This popular mediterranean vegetable stew is originally from Nice, its name derived from Occitan ratatolha, which comes in turn from Latin (natch). Recipes and cooking methods differ widely, but common ingredients include tomato, garlic, onion, courgette, aubergine, pepper, and various green herbs. Sometimes you’ll find saffron or olives included, and the process might involve cookingContinue reading “Ratatouille”
In 2001, just before I went on maternity leave, one of my Year 9 tutees gave me a signed copy of Antonio Carluccio’s newly-published book ‘Vegetables’. His simple recipe for carrots with garlic has accompanied almost every roast dinner we have eaten since, and is the reason I break out into a cold sweat whenContinue reading “Carluccio’s Carrots”
A roast meal takes time and generates a lot of washing up. Pace Sam and Louis, I think it’s worth it. We always make a small stock for the gravy beforehand and then a big stock afterwards, which can serve a range of meals for the following week (risotto, soup, leeks & quinoa to nameContinue reading “Roast Chicken”
In 1994, when we were living at Gale, I had a small party for my 25th birthday. Baby Sam (six weeks old) received more presents than I did, but Matthew Faulkner gave me a copy of his friend Hugh Fearnley-Whittingstall’s first cookery book, Cuisine Bon Marché, which became the source of several family favourites, includingContinue reading “Red Cabbage”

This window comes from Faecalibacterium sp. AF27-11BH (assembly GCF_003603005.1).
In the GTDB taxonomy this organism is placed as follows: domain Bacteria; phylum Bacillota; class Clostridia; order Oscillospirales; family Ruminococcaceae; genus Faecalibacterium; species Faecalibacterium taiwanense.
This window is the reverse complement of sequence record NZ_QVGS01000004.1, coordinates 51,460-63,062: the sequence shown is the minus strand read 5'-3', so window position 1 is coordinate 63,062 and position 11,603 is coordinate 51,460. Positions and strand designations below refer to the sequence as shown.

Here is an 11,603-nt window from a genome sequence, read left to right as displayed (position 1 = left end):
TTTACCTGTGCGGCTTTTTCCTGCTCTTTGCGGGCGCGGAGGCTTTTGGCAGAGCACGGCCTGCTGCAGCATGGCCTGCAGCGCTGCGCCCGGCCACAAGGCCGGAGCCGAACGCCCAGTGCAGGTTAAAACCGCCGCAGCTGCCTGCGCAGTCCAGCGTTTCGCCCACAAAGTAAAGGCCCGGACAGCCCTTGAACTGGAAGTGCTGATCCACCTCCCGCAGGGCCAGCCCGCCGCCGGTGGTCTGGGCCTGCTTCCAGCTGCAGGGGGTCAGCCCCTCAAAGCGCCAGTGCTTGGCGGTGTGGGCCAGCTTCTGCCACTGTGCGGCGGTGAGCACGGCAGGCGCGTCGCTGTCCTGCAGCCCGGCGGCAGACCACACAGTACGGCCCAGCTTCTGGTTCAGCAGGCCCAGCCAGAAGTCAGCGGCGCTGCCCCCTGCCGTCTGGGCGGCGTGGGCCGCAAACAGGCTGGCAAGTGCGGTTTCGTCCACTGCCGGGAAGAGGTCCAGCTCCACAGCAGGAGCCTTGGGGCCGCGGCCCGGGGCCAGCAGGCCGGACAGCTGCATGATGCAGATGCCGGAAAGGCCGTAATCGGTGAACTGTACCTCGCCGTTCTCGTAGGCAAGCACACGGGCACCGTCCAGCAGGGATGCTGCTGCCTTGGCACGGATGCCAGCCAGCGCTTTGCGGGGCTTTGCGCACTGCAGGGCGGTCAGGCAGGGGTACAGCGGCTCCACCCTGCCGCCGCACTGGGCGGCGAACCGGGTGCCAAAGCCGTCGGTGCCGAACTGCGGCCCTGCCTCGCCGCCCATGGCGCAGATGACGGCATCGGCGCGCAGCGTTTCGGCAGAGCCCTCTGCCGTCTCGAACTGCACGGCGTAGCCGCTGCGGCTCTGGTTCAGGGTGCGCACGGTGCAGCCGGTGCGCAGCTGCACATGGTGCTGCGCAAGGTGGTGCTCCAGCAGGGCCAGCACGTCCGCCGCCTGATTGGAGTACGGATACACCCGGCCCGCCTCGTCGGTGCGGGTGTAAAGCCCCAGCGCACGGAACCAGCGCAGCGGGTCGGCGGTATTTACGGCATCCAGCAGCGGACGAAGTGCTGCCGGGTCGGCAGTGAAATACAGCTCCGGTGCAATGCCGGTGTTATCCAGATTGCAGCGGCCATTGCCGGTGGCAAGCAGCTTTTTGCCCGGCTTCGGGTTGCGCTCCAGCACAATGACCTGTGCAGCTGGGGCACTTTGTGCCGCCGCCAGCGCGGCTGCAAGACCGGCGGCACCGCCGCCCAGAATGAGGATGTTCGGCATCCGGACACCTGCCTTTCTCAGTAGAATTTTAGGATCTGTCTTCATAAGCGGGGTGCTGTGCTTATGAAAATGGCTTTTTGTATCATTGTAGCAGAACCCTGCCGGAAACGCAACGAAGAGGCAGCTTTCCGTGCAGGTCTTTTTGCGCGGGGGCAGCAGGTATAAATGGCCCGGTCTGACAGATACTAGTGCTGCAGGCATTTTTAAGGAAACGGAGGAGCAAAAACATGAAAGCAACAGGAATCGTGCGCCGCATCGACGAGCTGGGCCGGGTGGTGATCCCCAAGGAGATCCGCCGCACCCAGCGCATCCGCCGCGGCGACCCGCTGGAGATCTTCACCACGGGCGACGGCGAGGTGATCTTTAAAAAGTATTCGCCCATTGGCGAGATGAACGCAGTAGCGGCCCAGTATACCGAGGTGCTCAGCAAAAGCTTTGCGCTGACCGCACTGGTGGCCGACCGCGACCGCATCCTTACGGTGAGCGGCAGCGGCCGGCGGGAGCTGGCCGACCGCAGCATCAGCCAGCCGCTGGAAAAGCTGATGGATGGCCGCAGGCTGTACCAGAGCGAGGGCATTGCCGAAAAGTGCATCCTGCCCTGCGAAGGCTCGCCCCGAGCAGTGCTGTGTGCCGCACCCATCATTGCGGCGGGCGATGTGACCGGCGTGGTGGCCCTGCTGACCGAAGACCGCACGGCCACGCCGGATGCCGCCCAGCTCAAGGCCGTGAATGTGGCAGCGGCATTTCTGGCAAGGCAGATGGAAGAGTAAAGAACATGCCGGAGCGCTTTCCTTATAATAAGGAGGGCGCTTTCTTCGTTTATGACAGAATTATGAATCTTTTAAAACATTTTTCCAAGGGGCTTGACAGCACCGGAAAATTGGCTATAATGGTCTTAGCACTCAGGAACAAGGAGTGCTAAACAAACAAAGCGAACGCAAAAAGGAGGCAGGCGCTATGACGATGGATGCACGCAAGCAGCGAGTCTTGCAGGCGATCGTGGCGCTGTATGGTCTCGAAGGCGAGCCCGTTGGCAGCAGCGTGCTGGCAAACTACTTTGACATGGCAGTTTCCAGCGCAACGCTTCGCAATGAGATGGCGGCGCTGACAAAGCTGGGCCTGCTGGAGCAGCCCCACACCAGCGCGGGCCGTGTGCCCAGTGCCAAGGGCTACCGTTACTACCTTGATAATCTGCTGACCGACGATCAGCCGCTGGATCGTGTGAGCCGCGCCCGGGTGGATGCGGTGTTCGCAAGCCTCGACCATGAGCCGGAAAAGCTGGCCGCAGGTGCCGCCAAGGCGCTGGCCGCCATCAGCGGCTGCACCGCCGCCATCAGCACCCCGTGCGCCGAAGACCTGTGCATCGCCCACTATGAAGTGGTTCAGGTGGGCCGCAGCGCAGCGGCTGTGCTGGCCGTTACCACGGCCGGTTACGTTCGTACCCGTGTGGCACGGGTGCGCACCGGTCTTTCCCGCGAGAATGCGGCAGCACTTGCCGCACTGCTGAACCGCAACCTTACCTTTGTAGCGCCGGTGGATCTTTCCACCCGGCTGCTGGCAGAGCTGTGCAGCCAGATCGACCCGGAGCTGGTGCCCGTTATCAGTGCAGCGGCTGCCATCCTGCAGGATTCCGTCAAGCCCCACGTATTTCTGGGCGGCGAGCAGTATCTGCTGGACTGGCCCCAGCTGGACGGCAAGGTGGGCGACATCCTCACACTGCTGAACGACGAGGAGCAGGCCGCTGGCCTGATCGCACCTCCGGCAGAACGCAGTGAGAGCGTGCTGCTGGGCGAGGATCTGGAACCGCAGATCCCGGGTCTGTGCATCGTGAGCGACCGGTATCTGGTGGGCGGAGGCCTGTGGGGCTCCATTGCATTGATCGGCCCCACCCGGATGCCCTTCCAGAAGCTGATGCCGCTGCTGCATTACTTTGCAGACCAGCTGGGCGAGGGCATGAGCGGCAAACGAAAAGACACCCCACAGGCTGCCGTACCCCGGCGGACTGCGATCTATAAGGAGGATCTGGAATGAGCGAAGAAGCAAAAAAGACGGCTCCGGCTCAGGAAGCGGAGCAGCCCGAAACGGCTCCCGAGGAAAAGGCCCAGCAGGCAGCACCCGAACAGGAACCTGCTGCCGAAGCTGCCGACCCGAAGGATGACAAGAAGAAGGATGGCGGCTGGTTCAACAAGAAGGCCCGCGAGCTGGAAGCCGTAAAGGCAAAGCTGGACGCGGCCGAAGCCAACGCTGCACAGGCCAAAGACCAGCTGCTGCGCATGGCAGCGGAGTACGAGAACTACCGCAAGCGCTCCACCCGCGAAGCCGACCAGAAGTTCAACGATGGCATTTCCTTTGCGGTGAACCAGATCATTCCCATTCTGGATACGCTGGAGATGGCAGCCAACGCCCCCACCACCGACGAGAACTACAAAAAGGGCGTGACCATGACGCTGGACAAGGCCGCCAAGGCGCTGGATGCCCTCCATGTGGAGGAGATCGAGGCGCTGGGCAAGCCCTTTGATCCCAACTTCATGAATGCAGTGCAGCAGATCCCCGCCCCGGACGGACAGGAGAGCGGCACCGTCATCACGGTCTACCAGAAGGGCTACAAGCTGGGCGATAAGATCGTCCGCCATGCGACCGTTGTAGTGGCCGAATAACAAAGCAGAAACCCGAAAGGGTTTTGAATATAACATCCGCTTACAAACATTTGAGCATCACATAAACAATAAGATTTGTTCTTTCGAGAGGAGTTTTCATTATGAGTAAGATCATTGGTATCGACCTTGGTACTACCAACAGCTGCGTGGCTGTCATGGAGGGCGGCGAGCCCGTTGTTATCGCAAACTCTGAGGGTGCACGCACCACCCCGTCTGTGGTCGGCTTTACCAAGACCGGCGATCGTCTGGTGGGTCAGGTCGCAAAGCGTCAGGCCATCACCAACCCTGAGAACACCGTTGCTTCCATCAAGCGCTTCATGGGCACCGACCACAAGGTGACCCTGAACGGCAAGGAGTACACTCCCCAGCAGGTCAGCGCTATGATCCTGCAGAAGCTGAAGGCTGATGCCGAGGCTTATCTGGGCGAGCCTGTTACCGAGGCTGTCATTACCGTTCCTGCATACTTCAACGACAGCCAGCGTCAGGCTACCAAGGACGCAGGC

During our current meat drought (Veganuary 2020), carnivorous fantasies have started to preoccupy the mind. We started eating this after I saw Lorraine Pascale (fellow JAGS parent) doing it on TV. My version includes a number of modifications. Serve with roast potatoes, red cabbage, apple sauce and another veg of your choice (Carluccio’s carrots orContinue reading “Slow Roast Pork”
Babú’s standard birthday meal is Hungarian spinach (spenótfőzelék) and pork meatballs (fasírt). I haven’t ever been particularly keen on the latter, which can be quite heavy, but the spinach part has evolved into one of our staples, eaten with roast chicken or baked potatoes or lamb kofta. I’m not claiming my version is authentic butContinue reading “Hungarian Spinach”
This recipe combines all the tricks I’ve picked up for getting crisp, fluffy roast potatoes, so if you are forced to compromise on one element you should be fine.